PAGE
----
Kungur is a town in the southeast of Perm Krai, Russia, located in the Ural Mountains at the inflowing of the Iren and Shakhva Rivers into the Sylva River (Kama's basin). Population: 66,074 (2010 Census); 68,943 (2002 Census); 81,402 (1989 Census); 64,800 (1959); 36,000 (1939). Kungur was founded 17 kilometers (11 mi) above the Iren River's mouth on the banks of the Kungurka River in 1648. In 1662, it was burnt by Bashkirs. In 1663, it was rebuilt as a fortress on the place of the village of Mysovskoye. In the beginning of the 18th century, leather and footwear industries started to develop here, and in 1724, a tannery was built.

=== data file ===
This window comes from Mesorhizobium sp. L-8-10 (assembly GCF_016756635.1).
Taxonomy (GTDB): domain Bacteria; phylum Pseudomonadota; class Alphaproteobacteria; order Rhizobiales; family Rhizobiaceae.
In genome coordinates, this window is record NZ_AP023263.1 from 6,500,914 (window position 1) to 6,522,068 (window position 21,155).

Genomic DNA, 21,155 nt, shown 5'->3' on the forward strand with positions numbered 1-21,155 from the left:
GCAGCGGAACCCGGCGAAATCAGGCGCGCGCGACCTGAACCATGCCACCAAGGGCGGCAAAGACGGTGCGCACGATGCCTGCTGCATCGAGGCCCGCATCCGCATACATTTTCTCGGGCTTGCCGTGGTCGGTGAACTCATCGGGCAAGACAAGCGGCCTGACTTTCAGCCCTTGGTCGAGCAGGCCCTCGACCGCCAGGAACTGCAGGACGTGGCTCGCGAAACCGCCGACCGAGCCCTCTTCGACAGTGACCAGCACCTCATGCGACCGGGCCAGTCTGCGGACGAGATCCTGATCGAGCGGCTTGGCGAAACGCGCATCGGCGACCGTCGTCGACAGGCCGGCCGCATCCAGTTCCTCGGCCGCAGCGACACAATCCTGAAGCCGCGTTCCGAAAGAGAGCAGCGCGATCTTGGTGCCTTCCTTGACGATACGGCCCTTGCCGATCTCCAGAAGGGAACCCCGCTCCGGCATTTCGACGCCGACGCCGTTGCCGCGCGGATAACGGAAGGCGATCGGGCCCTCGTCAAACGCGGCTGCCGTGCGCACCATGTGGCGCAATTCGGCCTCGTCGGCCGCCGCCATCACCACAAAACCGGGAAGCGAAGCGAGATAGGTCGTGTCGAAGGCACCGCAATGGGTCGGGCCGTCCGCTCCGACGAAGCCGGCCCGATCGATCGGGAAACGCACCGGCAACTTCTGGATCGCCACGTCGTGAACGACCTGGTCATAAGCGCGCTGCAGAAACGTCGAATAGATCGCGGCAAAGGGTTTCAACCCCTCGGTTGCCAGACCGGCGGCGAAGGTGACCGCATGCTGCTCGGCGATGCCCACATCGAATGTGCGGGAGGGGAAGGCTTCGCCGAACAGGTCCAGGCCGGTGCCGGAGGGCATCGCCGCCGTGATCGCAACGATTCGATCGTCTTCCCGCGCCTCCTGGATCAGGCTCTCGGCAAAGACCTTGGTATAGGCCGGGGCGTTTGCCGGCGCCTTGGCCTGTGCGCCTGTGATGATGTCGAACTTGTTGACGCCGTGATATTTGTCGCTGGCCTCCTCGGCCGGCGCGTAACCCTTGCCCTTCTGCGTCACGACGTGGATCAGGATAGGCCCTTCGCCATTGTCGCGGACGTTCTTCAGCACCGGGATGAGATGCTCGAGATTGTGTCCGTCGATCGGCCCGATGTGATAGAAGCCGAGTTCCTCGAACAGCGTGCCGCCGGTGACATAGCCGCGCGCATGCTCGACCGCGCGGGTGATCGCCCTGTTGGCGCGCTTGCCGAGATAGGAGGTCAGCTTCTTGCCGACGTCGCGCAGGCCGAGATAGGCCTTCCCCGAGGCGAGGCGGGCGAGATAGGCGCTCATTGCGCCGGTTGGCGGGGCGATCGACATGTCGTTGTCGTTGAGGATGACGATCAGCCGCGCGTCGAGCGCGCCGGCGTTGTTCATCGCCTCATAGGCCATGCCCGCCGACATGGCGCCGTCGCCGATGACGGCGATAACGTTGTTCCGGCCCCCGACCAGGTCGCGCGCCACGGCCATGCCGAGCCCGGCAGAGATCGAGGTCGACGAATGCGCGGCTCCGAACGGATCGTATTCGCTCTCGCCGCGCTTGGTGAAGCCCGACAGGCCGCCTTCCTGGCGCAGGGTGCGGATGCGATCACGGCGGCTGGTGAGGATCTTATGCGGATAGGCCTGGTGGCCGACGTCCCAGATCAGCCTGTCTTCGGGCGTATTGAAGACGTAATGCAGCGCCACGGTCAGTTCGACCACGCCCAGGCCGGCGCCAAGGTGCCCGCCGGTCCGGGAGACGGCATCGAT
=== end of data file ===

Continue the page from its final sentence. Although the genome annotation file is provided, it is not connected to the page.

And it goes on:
By the mid-18th century, Kungur became one of the most populated areas in the Urals. In 1759, Perm administration of mining plants was moved to Kungur. By the end of the 18th century, Kungur is an important transit trade center of the Siberian road, as well as the center of leather manufacture in Perm Governorate. Kungur rope and linseed oil were widely known. In 1774, the town withstood a siege by Yemelyan Pugachev's Cossack forces. By the end of the 19th century, Kungur had become a significant industrial (including manufacture of leather footwear, gloves, and mittens) and cultural center.